13. I do a fair amount of book reading on my tablet using the Kindle app. Same deal, you don’t own the book, you’re licensing it, hence the lower price. I cannot resell a “used” book to a third party. If I were to sell my tablet on eBay and leave the files on it, the new owner would only have access if I let them have access to my entire Amazon account. AFAIK the books are in a binary blob file so I can’t easily extract a single book from the tablet. For the most part I’m OK with this arrangement because I get a lot of value from having a portable library on hand, and 90% of the books I read are one-and-done, not referenced ever again.

    Although it is rare, there have been cases of books disappearing. If things continue to go the way they have so far, I could see some of the COVID expose’ books being disappeared, especially if they gain any traction beyond the already converted. It’s one thing to make someone pay again for a warm tushy, another thing entirely to memory-hole “uncomfortable” truths. Maybe we should be building our own Fahrenheit 451 reading club, but instead of memorizing classics, just keep a paper library stashed in the back of the garage.

    • I’ve been buying all of Berenson’s books in “dead tree” format. Also bought physical copies of the COVID Revealed DVD set. Just bought a copy of RFK’s Fauci book. While there is a way to retrieve and store those kindle-format books, they could just change the software to not display things that discuss anything they don’t like. I don’t trust ’em. They’ll likely vaporize it at some point.

      This past weekend, I was doing some home brewery stuff in the garage. Amazon Music would not play one of the albums that I have paid for previously until I connected to the internet. Yes, a phone is connected to the internet via the cellular network already.

      What they really meant was that I had to re-enable WiFi and connect to the internet for whatever undisclosed reasons. I have disabled WiFi on my phone for the past two years because Apple keeps wanting to update iOS and I’m not having it. There is a way to delete the iOS installer currently (and I’ve done it multiple times) but that will likely change as well.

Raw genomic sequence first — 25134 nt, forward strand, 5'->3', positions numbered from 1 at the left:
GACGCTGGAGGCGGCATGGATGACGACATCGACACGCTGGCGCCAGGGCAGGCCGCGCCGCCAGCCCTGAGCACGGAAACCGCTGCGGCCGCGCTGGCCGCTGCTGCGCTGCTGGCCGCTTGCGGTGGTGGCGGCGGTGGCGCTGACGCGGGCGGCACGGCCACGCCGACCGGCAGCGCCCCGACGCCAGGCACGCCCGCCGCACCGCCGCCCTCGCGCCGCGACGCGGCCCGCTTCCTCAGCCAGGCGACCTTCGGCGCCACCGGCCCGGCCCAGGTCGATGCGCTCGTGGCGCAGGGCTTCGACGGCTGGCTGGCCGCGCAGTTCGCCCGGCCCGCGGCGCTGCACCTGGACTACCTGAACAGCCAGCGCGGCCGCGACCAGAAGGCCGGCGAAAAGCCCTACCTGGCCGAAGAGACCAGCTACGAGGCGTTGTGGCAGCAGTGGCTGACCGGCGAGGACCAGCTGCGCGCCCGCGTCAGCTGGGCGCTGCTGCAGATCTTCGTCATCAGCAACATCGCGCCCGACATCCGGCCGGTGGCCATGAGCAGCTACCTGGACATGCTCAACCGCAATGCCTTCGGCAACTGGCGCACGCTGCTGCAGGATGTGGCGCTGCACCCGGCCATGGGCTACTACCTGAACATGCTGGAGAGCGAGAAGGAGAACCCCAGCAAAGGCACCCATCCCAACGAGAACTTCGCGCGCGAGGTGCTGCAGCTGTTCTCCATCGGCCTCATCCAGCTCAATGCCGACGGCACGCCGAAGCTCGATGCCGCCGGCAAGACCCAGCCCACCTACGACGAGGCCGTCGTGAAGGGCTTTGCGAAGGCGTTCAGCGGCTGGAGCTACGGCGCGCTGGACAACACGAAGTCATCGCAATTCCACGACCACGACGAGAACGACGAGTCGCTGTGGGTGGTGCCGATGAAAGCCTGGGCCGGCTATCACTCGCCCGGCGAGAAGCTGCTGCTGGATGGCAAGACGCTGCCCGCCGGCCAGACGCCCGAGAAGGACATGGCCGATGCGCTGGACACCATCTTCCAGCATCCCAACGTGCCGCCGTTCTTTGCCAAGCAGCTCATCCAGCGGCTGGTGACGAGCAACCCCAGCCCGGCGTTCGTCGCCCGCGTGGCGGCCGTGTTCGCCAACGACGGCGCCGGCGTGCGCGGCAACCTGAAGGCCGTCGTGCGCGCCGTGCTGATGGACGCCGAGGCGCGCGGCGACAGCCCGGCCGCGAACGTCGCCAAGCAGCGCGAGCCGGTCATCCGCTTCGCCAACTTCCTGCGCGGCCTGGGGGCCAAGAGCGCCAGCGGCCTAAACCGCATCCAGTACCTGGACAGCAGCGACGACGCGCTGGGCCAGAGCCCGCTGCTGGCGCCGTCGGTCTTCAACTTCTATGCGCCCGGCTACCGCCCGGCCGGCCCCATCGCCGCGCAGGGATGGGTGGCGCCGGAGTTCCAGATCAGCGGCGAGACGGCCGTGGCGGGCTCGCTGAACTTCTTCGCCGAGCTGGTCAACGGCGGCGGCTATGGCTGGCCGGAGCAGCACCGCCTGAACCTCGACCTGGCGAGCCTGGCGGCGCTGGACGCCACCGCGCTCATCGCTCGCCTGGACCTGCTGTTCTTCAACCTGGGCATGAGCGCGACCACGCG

So I connected my WiFi and after a few minutes I was able to play the music that I paid for long ago. I’m tired of that shit TBH. I’m not buying any additional music via Amazon. Not outside of physical copies anyway.

    • On the other hand, old farts like me, and others who have diminished eyesight, benefit well from Kindle. I hate the fact I’m paying Amazon for the service, but I can’t change the font size on a printed book.

    • One way to deal with that is to keep it in airplane mode (on my kindle its in settings, wireless) all the time. That completely isolates it. I only turn it off when I download a new book. Then I turn it right back on.

    • > I do a fair amount of book reading on my tablet using the Kindle app. Same deal, you don’t own the book, you’re licensing it, hence the lower price. I cannot resell a “used” book to a third party. If I were to sell my tablet on eBay and leave the files on it, the new owner would only have access if I let them have access to my entire Amazon account. AFAIK the books are in a binary blob file so I can’t easily extract a single book from the tablet.

      There’s a fix for that:

      It works best if you have an older Kindle (I bought a used Kindle Touch a while back for maybe $20-$30) that can serve as a “key” for files that you download and decrypt. I then use Calibre ( to convert from Kindle format to ePub for archival and to read on a Kobo Glo HD.